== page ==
When your business progresses, you can opt to keep that basic package up to 100,000 subscribers, which costs $450 per month.
The basic package is restricted to one user, so, I have to say I’d be very surprised if an operational business with 100,000 email addresses was seriously relying on such basic functionality to conduct its business from an email marketing perspective.
As you can probably imagine, as the pricing moves up through the various tiers, GetResponse adds a whole bunch of extra features to your bundle. We’ll take a bit more of a look at them in a little while, but they mostly revolve around an increased offering that should help you refine your email marketing practices, while adding to it.
GetResponse will also kindly give you a discount if you pay for a full year, or a further discount if you pay for two.
On MailChimp’s lowest tier – the free one – you really can’t ask for much more in something that’ll get you started with email marketing.
And there’s nothing better when you’re starting out with something, where you have to find your feet and figure out how it all works in your own head, than somebody offering you the basics of email marketing for free.
You can email up to 2,000 contacts for free, which is an impressive amount. The main restrictions on the features offered for free are in terms of customization and data analysis. Realistically, if it’s you and your company’s first foray into email marketing, that’s not a bad thing.
I think it’s important to run before you can walk, with anything, so in this case, it’s better to develop a feel for how to put a marketing email together, how the MailChimp system works, its terminology, the kind of basic insights it provides, and essentially, get a feel for the overall email marketing process.
It’s plenty to get started with, and you can upgrade for additional features as you feel the need, or have the capacity to do so.
When you decide you’ve got enough of a handle on email marketing with MailChimp, you’ll likely want to start expanding MailChimp’s capacity for what you can do with it. The main benefit for your extra cash is the automation offered – very useful for drip campaigns.
Another bonus that I particularly like at this level is the CRM integration.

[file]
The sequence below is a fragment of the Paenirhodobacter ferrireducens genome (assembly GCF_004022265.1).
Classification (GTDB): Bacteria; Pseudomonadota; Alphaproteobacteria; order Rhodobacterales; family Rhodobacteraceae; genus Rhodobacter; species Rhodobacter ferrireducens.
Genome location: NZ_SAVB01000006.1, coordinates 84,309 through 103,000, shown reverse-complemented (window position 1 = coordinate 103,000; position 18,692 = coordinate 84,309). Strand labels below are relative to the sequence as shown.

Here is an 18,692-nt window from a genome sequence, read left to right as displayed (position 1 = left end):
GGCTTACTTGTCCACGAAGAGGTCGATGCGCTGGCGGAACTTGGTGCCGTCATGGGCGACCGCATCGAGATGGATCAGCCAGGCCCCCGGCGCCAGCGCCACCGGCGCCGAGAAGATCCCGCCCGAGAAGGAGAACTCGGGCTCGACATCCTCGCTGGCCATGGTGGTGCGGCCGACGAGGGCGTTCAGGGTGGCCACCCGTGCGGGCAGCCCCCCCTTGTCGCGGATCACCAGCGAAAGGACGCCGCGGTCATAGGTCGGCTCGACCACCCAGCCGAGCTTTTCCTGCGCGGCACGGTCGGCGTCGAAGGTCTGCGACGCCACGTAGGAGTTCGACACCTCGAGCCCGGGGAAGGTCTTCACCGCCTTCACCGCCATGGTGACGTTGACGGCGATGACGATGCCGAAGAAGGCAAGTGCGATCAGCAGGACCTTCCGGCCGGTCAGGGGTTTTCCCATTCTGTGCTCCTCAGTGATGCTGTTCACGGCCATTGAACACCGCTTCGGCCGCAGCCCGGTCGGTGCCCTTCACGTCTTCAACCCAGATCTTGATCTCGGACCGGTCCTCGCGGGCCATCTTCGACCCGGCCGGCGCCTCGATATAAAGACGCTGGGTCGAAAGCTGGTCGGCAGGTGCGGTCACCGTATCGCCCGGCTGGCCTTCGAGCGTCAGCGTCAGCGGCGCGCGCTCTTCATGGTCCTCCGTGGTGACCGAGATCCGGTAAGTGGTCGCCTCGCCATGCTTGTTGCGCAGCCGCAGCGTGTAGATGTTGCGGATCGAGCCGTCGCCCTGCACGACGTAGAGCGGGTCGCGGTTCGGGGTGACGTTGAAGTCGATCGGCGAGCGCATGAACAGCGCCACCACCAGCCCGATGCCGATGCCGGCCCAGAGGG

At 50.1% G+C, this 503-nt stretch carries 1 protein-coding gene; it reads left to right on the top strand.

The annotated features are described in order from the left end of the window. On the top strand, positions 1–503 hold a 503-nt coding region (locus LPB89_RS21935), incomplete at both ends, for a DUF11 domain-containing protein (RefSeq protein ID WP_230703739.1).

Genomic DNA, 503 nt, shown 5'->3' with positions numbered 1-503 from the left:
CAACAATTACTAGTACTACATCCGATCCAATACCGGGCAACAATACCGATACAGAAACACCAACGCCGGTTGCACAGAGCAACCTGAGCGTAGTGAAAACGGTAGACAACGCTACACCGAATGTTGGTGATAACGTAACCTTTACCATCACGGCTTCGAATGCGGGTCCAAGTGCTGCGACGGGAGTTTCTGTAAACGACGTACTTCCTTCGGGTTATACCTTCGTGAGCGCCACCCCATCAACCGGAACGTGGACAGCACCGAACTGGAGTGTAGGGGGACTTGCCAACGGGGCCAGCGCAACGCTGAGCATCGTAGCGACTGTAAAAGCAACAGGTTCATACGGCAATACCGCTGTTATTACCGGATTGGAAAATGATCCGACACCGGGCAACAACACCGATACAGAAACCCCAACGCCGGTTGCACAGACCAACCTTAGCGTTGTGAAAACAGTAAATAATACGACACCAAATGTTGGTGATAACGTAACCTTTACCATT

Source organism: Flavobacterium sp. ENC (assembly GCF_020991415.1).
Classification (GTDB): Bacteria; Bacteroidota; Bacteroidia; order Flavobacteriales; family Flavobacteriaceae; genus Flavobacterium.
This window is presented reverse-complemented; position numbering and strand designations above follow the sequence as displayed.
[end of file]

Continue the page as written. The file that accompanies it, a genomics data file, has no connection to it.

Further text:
The Pro Marketer tier give a whole bunch of analytics-focused features, but quite frankly, it’s only useful to a company big enough to employ a dedicated email marketer.
The first tier of GetResponse offers the most basic of email marketing tools, namely email marketing itself, and some basic automation.
Moving on up to the second tier, and it gets a little more interesting, with the aforementioned – and rather curious – webinar function. Even since writing about it earlier on, I still find it weird!
For me, when I think of webinars, I think of training and education. Perhaps this is the indicator for GetResponse’s target market? In ten year working in digital marketing, it’s certainly not something I’ve ever needed. I’m not sure of the value in day-to-day B2C marketing.
I have an inkling that it might lean a little bit closer to sales, for example, if you wanted to demonstrate a product to lots of people, or wanted to have a “public” Q&A session about the product being peddled.
Anyway, whatever you might use it for, on the second tier of their pricing, GetResponse’s webinars will let you chat with up to 100 people. This tier will also increase the functions available to your automation, so you can trigger things based on cart abandonment, and event tracking from the web. It will let you have up to three users.
The third tier, entitled Max, has the same automation features as the Pro version. The email function has a couple of cool additional features though. Firstly, Salesforce integration. It’s not clear if it’s compatible with any other CRM.
You also get campaign consulting, which seems to mean liaising with an actual person from GetResponse to ensure your success, and your webinar can now have up to 500 attendees.
The Enterprise tier, which is the top tier, gets you a dedicated account manager, and even more personalization of the tools you apply, such as a dedicated IP address.
As soon as you’ve set up and verified your account, and logged in, you can tell one of the key goals of MailChimp’s designers is to be as user-friendly as possible.
Particularly with the free version, it does feel a little bit like you’re being babysat. It’s difficult to make a mistake. As you use it more, and get more comfortable, some users might find this restrictive or annoying. We’ve all seen disastrous digital marketing campaigns, so in my view, there’s no such thing as being too careful!
Some people might not have the capacity to create anything too extravagant, coded from scratch, and that’s OK – MailChimp has plenty of templates for you to just insert your own copy and images. That makes it ideal for less technical marketers!